id column, therefore, is to assign a unique number to each joke, so that we have an easy way to refer to them and to keep track of which joke is which. We’ll take a closer look at database design issues like this in Chapter 5.
Note: it’s also possible to use a combination of columns as a unique identifier — such as manufacturer name and product name together. One manufacturer will likely have more than one product, and two manufacturers may have products with the same name. By combining the two names, it’s possible to uniquely identify each product.
To review, the table pictured above is a three-column table with two rows (or entries). Each row in the table contains three fields, one for each column in the table: the joke’s ID, its text, and the date of the joke. With this basic terminology under your belt, you’re ready to dive into creating a database yourself.
The title of this book is PHP and MySQL: Novice to Ninja — where MySQL refers to the database we’re using. However, if you peruse the
docker-compose.yml file you downloaded as part of setting up the Docker environment, you’ll notice that it actually installs a database called MariaDB.
In 2009, MySQL was bought by Oracle, a massive software company. Unsure about MySQL’s future, Michael Widenius — one of the founders of the original MySQL database — decided to fork MySQL to create a new database called MariaDB. (Forking means creating a new project from an existing project, using the original project’s source code as a basis.) As well as not being controlled by Oracle, MariaDB has some performance advantages over MySQL, which makes it a great choice.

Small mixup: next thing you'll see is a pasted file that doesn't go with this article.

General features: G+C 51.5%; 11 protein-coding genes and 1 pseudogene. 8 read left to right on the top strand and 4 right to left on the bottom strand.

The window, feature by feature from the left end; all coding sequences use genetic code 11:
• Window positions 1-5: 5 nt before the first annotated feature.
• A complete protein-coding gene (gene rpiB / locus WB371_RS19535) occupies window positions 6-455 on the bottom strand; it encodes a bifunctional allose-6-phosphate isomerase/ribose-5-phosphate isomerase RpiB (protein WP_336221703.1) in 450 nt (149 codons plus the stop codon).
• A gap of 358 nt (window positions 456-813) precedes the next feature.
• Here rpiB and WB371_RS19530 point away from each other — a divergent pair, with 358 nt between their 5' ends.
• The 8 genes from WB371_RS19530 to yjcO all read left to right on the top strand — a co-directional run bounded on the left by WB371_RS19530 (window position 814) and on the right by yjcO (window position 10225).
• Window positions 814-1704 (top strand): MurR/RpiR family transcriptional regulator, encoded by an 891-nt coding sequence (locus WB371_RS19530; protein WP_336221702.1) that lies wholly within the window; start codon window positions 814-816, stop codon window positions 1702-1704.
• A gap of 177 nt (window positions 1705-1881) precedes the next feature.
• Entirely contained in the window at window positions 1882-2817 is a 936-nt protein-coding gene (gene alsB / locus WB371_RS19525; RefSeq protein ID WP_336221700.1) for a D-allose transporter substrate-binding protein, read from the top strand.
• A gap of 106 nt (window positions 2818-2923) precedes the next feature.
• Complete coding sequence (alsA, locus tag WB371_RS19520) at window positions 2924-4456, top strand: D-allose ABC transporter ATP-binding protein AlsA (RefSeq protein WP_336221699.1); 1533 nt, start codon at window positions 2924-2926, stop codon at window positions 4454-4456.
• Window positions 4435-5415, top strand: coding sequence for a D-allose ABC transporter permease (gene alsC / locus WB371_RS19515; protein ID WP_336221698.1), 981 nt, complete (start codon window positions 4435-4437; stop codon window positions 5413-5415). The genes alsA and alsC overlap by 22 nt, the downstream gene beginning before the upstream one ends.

MariaDB is a drop-in replacement for MySQL, and any tutorials you follow that teach you how to use MySQL will work exactly the same way with MariaDB. As a PHP developer, you won’t notice any difference between the two, and it’s possible to swap one out for the other.
Note: over time, the differences in MySQL and MariaDB have grown slightly, but the fundamental commands, tools and techniques you’ll use will be the same. There are some minor differences when it comes to some of the more advanced features supported by the two databases.
Despite this happening over ten years ago, most developers and package management systems use the two interchangeably. On Arch Linux, for example, if you install the
mysql package, it actually installs MariaDB instead, and the XAMPP package I discussed in the first chapter installs MariaDB instead of MySQL.
Despite this, if you start developing PHP code using MariaDB, you’ll see constant references to MySQL, not MariaDB. That’s because client software (anything that connects to the server to interact with the database) doesn’t know if it’s connecting to MySQL or MariaDB. To this client software, MySQL is a protocol. In the same way you can plug in a keyboard or mouse via a USB port on your computer, you can connect to a MySQL server or MariaDB server via the MySQL protocol.
So when you hear a developer talk about “adding records to a MySQL database”, they’re often referring to using the MySQL protocol to manage a database, regardless of the specific implementation being used.